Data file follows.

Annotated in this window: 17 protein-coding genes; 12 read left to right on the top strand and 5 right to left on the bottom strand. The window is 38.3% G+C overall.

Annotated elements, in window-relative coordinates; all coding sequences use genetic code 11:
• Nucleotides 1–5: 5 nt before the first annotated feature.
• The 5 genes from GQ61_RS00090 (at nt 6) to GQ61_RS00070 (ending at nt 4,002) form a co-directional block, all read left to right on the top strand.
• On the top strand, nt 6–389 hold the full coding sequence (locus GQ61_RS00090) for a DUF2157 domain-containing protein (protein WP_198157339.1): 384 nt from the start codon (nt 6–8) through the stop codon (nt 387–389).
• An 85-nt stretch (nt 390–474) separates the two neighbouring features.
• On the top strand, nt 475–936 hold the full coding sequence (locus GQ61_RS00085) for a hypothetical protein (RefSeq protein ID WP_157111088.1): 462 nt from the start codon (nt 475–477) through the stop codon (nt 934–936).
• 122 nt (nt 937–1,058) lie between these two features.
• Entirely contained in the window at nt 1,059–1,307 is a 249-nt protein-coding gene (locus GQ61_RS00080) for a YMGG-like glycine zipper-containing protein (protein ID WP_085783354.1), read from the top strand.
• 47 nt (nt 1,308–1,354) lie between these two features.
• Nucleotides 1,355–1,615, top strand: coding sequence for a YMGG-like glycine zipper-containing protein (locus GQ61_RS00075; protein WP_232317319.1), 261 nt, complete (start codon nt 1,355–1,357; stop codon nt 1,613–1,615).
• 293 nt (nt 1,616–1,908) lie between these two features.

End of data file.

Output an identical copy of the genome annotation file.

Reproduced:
Annotated in this window: 17 protein-coding genes; 12 read left to right on the top strand and 5 right to left on the bottom strand. The window is 38.3% G+C overall.

Annotated elements, in window-relative coordinates; all coding sequences use genetic code 11:
• Nucleotides 1–5: 5 nt before the first annotated feature.
• The 5 genes from GQ61_RS00090 (at nt 6) to GQ61_RS00070 (ending at nt 4,002) form a co-directional block, all read left to right on the top strand.
• On the top strand, nt 6–389 hold the full coding sequence (locus GQ61_RS00090) for a DUF2157 domain-containing protein (protein WP_198157339.1): 384 nt from the start codon (nt 6–8) through the stop codon (nt 387–389).
• An 85-nt stretch (nt 390–474) separates the two neighbouring features.
• On the top strand, nt 475–936 hold the full coding sequence (locus GQ61_RS00085) for a hypothetical protein (RefSeq protein ID WP_157111088.1): 462 nt from the start codon (nt 475–477) through the stop codon (nt 934–936).
• 122 nt (nt 937–1,058) lie between these two features.
• Entirely contained in the window at nt 1,059–1,307 is a 249-nt protein-coding gene (locus GQ61_RS00080) for a YMGG-like glycine zipper-containing protein (protein ID WP_085783354.1), read from the top strand.
• 47 nt (nt 1,308–1,354) lie between these two features.
• Nucleotides 1,355–1,615, top strand: coding sequence for a YMGG-like glycine zipper-containing protein (locus GQ61_RS00075; protein WP_232317319.1), 261 nt, complete (start codon nt 1,355–1,357; stop codon nt 1,613–1,615).
• 293 nt (nt 1,616–1,908) lie between these two features.